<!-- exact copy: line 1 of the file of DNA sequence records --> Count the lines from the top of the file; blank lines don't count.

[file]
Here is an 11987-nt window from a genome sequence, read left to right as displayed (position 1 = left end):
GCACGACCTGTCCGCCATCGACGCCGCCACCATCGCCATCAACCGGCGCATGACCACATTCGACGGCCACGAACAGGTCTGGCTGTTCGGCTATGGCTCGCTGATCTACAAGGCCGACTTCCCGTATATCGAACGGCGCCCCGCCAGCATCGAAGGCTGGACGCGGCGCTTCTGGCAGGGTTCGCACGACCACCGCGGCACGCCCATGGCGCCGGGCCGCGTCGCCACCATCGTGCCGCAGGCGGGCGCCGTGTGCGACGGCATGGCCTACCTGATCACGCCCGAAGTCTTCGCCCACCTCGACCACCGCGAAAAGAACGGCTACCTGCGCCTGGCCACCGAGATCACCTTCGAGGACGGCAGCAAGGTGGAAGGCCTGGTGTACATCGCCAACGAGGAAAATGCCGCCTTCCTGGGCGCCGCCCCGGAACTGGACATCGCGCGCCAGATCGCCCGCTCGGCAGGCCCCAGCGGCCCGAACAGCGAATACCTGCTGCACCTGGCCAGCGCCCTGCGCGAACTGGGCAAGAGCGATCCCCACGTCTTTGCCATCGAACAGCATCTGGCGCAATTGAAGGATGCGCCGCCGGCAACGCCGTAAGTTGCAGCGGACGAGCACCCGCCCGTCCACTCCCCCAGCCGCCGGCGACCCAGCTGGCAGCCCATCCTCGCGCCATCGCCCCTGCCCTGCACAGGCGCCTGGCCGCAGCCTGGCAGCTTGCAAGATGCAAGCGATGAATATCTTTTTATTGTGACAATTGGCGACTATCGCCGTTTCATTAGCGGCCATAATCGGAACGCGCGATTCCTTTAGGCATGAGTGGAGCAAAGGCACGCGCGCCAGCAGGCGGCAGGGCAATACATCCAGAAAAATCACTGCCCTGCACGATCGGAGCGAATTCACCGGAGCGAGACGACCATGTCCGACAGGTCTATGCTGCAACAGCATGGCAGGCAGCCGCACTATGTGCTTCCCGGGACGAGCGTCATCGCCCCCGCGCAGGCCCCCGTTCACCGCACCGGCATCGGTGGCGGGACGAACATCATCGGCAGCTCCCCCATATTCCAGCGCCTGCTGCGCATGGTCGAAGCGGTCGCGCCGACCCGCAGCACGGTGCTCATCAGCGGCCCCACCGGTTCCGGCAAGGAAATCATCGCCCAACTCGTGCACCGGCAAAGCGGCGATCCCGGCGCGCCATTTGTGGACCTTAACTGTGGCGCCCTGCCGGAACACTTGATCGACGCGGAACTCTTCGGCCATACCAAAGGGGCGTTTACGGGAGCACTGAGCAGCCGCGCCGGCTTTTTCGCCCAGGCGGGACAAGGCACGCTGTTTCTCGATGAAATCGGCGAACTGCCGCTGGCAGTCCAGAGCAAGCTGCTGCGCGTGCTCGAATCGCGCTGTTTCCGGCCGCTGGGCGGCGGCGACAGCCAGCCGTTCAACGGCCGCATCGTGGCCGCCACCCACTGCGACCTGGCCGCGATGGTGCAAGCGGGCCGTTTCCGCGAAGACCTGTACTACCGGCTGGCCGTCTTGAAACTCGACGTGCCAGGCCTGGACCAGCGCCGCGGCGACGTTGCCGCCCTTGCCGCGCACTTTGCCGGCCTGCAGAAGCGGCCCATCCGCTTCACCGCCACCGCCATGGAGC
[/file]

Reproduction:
Here is an 11987-nt window from a genome sequence, read left to right as displayed (position 1 = left end):